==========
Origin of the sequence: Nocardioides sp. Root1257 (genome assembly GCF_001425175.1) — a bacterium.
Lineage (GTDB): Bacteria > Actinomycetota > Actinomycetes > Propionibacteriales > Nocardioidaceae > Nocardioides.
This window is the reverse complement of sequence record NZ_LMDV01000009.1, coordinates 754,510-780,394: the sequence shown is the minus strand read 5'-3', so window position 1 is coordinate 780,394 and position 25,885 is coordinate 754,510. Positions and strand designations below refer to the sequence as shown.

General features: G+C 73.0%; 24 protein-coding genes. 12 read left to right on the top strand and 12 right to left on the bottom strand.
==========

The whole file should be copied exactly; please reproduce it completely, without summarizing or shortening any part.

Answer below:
Origin of the sequence: Nocardioides sp. Root1257 (genome assembly GCF_001425175.1) — a bacterium.
Lineage (GTDB): Bacteria > Actinomycetota > Actinomycetes > Propionibacteriales > Nocardioidaceae > Nocardioides.
This window is the reverse complement of sequence record NZ_LMDV01000009.1, coordinates 754,510-780,394: the sequence shown is the minus strand read 5'-3', so window position 1 is coordinate 780,394 and position 25,885 is coordinate 754,510. Positions and strand designations below refer to the sequence as shown.

General features: G+C 73.0%; 24 protein-coding genes. 12 read left to right on the top strand and 12 right to left on the bottom strand.